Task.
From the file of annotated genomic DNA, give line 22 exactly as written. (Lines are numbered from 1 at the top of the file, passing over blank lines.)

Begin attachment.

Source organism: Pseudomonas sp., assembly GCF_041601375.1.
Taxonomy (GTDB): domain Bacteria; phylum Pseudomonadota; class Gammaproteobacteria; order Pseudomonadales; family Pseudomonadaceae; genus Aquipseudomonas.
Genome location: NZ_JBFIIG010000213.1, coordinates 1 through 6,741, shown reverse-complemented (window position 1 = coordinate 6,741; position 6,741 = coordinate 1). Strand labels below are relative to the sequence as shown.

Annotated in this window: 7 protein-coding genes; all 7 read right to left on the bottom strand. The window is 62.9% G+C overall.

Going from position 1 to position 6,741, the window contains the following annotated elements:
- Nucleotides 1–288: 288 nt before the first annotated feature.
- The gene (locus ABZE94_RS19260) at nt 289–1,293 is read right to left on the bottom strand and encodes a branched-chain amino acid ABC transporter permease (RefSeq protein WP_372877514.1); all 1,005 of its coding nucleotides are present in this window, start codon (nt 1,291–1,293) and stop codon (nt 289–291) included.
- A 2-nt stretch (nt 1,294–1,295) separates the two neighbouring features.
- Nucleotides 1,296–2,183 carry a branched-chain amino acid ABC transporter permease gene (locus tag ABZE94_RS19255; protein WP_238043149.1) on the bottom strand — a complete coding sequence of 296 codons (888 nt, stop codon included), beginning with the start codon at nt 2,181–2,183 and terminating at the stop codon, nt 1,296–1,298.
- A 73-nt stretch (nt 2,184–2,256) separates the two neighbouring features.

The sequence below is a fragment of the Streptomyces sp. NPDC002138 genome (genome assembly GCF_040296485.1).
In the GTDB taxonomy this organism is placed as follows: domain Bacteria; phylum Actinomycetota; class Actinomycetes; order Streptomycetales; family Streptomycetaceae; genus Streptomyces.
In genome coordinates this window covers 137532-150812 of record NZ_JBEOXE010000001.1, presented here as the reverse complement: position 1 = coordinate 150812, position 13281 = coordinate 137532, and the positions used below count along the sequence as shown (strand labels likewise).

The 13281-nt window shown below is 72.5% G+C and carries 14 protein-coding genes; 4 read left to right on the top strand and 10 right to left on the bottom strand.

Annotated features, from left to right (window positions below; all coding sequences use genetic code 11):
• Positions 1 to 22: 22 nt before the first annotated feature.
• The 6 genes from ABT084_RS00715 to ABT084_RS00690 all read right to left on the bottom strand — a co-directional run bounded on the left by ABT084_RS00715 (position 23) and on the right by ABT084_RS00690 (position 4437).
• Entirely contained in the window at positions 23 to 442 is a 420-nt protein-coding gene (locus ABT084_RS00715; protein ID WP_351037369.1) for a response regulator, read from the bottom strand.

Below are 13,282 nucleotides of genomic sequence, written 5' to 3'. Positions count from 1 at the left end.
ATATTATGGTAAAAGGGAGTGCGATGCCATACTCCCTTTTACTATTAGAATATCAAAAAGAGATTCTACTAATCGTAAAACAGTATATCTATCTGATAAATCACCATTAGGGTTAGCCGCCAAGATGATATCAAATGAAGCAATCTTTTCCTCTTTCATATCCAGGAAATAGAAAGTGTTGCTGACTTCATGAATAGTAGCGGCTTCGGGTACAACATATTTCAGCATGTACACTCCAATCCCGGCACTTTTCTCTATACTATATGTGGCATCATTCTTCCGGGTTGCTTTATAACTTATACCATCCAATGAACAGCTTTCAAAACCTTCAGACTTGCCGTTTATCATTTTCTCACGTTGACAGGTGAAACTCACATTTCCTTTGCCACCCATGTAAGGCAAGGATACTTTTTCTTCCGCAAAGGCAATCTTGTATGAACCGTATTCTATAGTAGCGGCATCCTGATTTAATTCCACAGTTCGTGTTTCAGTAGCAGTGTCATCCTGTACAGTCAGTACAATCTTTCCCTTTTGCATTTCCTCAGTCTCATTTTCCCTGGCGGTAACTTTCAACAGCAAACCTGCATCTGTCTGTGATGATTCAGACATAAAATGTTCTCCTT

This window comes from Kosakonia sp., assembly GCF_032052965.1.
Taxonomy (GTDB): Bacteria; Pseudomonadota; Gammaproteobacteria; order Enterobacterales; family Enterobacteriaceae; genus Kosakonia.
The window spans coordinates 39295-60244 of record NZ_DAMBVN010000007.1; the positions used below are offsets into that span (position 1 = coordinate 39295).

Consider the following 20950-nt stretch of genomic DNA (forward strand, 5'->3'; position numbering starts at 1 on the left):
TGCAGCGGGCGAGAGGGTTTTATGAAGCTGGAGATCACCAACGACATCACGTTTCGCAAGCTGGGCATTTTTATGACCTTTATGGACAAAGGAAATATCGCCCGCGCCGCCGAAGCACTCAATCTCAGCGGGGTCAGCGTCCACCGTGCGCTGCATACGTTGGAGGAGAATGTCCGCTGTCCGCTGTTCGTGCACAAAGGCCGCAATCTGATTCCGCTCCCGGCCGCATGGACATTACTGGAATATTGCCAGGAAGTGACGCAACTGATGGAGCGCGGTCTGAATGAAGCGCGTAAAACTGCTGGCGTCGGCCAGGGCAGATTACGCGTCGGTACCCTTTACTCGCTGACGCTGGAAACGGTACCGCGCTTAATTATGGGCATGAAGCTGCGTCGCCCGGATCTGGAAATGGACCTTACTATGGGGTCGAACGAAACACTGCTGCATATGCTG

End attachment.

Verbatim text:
Taxonomy (GTDB): Bacteria; Pseudomonadota; Gammaproteobacteria; order Enterobacterales; family Enterobacteriaceae; genus Kosakonia.